The true libs and true conservatives can't win power without them, but they waffle back and forth over issues. Iraq kicked them back to the left. It all depends on whether Pelosi and Schumer's ilk can swallow their beliefs for very long. If they go too far off the reservation, I could see a handful of the house dems revolting...maybe not flipping GOP, but getting out of the game or turning independent.


35 posted on 11/09/2006 8:26:58 AM PST by Crimson Elephant
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To: goldstategop

They already know this. They leave off the word "illegal" with intention. The next Senate bill will likely be worse that the original mostrosity. I'm hoping the Dem leadership will put a stop to it just to keep Bush from claiming credit for it, and put it off until 2008.


36 posted on 11/09/2006 8:28:33 AM PST by Mamzelle
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To: Impeach the Boy
I am confident that there are non-political types (millions of them) who do get fired up over matters that effect them personally.

No question this is true. We better have some alternatives to offer over the high cost of health care...other than "tough it out" and be a conservative.

37 posted on 11/09/2006 8:31:49 AM PST by rhombus
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To: Dixie Yooper

Yes, but they are not very popular.........


38 posted on 11/09/2006 8:32:47 AM PST by Red Badger (New! HeadOn Hemorrhoid Medication for Liberals!.........Apply directly to forehead.........)
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To: dfwgator

The guys with no core convictions should just be honest and become outright Democrats...lying numbnuts.


39 posted on 11/09/2006 8:32:58 AM PST by madison10 (Live your life in such a way that the preacher won't have to lie at your funeral.)
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To: SmithL

I think a new party rule should be to ban anyone with the last name of 'Bush' from ever running for President again. Just like his father, dubya has led us to electoral disaster.


40 posted on 11/09/2006 8:34:01 AM PST by Ikemeister
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To: dfwgator
I agree that the RINOs had a lot to do with it but so did conservative voters. They want what they want and they want it NOW.

Immigration is the best example. Just like Dimocrats, many got carried away on the tide of news coming from the MSM and instantly got angry. Illegal immigration has been a concern of mine since the 80s but most people gave it no thought until the MSM riled them up and got the exact reaction they wanted.

Bush got the blame for all of it and that wasn't the case. It was first the Reagan amnesty and then the elder Bush, who actually tried but couldn't get anything done and then the Clinton administration who actively made it worse and then Bush who didn't seem to be doing much. He was, but 9/11, of course, took much of his attention and many, many of the already stretched thin BP were transferred to the Canadian border which was very sparsely covered. It has taken time to train new agents and get them down on the border. The National Guard has made an immense difference.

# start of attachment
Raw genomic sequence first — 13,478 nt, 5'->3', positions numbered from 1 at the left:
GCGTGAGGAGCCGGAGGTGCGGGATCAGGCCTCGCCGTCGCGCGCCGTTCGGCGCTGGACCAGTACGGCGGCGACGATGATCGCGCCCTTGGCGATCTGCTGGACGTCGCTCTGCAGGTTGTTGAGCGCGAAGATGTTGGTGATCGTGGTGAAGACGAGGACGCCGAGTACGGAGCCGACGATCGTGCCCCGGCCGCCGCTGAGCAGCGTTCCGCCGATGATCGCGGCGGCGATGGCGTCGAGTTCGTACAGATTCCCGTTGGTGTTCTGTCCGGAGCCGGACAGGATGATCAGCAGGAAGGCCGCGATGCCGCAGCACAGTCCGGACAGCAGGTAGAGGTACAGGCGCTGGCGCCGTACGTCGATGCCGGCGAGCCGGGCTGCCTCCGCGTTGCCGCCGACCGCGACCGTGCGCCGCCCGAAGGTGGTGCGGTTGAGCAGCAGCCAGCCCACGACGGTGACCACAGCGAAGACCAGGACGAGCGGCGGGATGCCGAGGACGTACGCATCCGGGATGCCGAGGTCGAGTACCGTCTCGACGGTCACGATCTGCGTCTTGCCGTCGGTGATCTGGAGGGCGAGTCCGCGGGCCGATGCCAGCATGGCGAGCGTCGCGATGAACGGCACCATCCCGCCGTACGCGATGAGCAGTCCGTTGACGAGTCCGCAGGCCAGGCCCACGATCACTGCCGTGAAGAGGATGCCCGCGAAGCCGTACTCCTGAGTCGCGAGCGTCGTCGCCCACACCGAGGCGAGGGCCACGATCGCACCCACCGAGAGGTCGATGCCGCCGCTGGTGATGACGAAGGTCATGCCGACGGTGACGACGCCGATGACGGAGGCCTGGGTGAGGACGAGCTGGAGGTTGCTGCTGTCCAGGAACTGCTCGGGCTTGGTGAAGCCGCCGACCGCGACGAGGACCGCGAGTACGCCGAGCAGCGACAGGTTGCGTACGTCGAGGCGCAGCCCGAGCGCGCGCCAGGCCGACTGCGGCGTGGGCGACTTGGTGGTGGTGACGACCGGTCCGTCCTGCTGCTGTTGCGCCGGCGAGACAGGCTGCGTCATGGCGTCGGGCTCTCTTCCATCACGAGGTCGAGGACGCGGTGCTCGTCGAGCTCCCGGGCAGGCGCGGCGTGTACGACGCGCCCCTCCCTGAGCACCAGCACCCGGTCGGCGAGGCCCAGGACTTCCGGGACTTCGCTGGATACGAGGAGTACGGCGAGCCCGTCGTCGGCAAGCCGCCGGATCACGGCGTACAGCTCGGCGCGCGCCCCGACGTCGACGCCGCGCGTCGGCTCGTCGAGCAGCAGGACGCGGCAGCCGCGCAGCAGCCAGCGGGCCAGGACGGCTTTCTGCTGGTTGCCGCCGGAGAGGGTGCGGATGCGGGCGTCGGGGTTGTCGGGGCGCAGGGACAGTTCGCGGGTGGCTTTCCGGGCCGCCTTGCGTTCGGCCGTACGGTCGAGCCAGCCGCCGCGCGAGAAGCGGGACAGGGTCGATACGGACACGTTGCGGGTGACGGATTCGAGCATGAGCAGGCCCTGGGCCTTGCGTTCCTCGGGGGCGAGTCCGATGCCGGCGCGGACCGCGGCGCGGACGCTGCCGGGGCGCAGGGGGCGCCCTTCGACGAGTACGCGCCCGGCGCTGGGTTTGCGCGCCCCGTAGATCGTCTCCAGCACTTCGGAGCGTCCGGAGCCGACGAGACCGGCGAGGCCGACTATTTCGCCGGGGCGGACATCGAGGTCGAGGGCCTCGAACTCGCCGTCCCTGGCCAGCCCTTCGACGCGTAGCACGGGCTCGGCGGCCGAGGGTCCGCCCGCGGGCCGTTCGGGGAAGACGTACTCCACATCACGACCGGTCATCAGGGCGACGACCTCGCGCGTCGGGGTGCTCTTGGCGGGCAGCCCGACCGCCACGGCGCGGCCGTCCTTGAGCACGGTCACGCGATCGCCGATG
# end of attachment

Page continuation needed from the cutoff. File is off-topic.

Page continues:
With a majority controlled by the Dims we will be more likely to get another amnesty bill and though some of those anti-illegal immigration people voted GOP this election, they had sown so much enmity in the wake of their anger that there were many that they influenced who didn't. Those wishy-washy voters just hear and think about those things which are trumpeted the loudest.

I'm not advocating rolling over and acquiesing to every RINOs bill. I'm not saying the conservatives should support the GOP even when they go against our principles, I am saying we need to be reasonable and not just complain online but call and write all those who are against our positions and do it in numbers that they can't ignore. Be an activist, not a whiner, bitcher or complainer. MAKE the RINOs listen to us.

But in the end, if a RINO is actively against our core values and can't be changed we have to get rid of them while not poisoning all the water.

41 posted on 11/09/2006 8:36:41 AM PST by tiki
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To: rhombus
Social Security: We can't afford it, therefore it needs to be privatized over a period of time... oh wait

Good point, Social Security is the Dooms Day Machine. It will someday be the end of the world if left alone. If tampered with, it will destroy the world even sooner. FDR should be recognized for doing this to us.

42 posted on 11/09/2006 8:36:51 AM PST by Dixie Yooper (Ephesians 6:11)
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To: tiki

I don't buy the spin that the base stayed home. They may have held their noses, but they were there. We lost the center this time. And we truly lost the center because the center actually for the most part agrees with conservative principles, but unlike the hardcore base, they will consider voting for Democrats, which is precisely what they did.


43 posted on 11/09/2006 8:39:05 AM PST by dfwgator
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To: Dead Corpse
Trim off anything that doesn't fit within.

I gotta learn to slow down...

44 posted on 11/09/2006 8:46:06 AM PST by Dead Corpse (Anyone who needs to be persuaded to be free, doesn't deserve to be.)